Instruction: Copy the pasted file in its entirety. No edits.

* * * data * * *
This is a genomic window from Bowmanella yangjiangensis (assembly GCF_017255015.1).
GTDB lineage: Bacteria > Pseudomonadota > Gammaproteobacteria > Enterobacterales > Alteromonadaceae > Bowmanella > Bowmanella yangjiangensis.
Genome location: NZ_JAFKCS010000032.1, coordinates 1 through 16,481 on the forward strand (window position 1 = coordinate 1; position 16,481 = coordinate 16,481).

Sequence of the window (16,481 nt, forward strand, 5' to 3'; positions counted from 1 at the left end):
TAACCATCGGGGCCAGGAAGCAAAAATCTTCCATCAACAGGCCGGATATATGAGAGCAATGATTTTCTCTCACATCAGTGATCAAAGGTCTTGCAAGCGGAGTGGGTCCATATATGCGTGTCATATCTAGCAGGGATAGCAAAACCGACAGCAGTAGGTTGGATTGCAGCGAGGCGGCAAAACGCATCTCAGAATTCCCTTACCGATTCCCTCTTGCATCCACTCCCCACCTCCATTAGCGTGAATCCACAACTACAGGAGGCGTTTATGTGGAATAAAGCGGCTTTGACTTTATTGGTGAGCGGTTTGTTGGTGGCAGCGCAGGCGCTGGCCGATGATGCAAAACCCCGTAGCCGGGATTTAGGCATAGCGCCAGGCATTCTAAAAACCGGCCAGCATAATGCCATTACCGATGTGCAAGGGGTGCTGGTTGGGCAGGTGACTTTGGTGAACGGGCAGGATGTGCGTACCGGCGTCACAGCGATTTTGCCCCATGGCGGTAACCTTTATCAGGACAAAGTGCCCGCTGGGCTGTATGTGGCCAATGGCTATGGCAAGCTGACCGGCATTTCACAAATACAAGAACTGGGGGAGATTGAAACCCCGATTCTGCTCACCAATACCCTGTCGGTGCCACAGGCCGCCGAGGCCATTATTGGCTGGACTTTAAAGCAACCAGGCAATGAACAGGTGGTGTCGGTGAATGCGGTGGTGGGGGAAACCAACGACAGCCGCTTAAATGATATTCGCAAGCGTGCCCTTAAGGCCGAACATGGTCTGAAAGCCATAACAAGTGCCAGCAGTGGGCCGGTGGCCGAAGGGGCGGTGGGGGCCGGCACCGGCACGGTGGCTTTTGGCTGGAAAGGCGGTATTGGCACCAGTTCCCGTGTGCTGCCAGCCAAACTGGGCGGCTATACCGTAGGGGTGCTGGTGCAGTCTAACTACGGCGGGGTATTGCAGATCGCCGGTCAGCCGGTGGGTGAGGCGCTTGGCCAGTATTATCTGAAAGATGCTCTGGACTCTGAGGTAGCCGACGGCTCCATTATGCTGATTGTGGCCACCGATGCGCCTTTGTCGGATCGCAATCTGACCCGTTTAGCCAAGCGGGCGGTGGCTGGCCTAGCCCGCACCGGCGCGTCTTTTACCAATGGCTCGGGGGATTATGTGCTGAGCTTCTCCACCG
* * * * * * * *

This is a genomic window from Bowmanella yangjiangensis (assembly GCF_017255015.1).
GTDB lineage: Bacteria > Pseudomonadota > Gammaproteobacteria > Enterobacterales > Alteromonadaceae > Bowmanella > Bowmanella yangjiangensis.
Genome location: NZ_JAFKCS010000032.1, coordinates 1 through 16,481 on the forward strand (window position 1 = coordinate 1; position 16,481 = coordinate 16,481).

Sequence of the window (16,481 nt, forward strand, 5' to 3'; positions counted from 1 at the left end):
TAACCATCGGGGCCAGGAAGCAAAAATCTTCCATCAACAGGCCGGATATATGAGAGCAATGATTTTCTCTCACATCAGTGATCAAAGGTCTTGCAAGCGGAGTGGGTCCATATATGCGTGTCATATCTAGCAGGGATAGCAAAACCGACAGCAGTAGGTTGGATTGCAGCGAGGCGGCAAAACGCATCTCAGAATTCCCTTACCGATTCCCTCTTGCATCCACTCCCCACCTCCATTAGCGTGAATCCACAACTACAGGAGGCGTTTATGTGGAATAAAGCGGCTTTGACTTTATTGGTGAGCGGTTTGTTGGTGGCAGCGCAGGCGCTGGCCGATGATGCAAAACCCCGTAGCCGGGATTTAGGCATAGCGCCAGGCATTCTAAAAACCGGCCAGCATAATGCCATTACCGATGTGCAAGGGGTGCTGGTTGGGCAGGTGACTTTGGTGAACGGGCAGGATGTGCGTACCGGCGTCACAGCGATTTTGCCCCATGGCGGTAACCTTTATCAGGACAAAGTGCCCGCTGGGCTGTATGTGGCCAATGGCTATGGCAAGCTGACCGGCATTTCACAAATACAAGAACTGGGGGAGATTGAAACCCCGATTCTGCTCACCAATACCCTGTCGGTGCCACAGGCCGCCGAGGCCATTATTGGCTGGACTTTAAAGCAACCAGGCAATGAACAGGTGGTGTCGGTGAATGCGGTGGTGGGGGAAACCAACGACAGCCGCTTAAATGATATTCGCAAGCGTGCCCTTAAGGCCGAACATGGTCTGAAAGCCATAACAAGTGCCAGCAGTGGGCCGGTGGCCGAAGGGGCGGTGGGGGCCGGCACCGGCACGGTGGCTTTTGGCTGGAAAGGCGGTATTGGCACCAGTTCCCGTGTGCTGCCAGCCAAACTGGGCGGCTATACCGTAGGGGTGCTGGTGCAGTCTAACTACGGCGGGGTATTGCAGATCGCCGGTCAGCCGGTGGGTGAGGCGCTTGGCCAGTATTATCTGAAAGATGCTCTGGACTCTGAGGTAGCCGACGGCTCCATTATGCTGATTGTGGCCACCGATGCGCCTTTGTCGGATCGCAATCTGACCCGTTTAGCCAAGCGGGCGGTGGCTGGCCTAGCCCGCACCGGCGCGTCTTTTACCAATGGCTCGGGGGATTATGTGCTGAGCTTCTCCACCG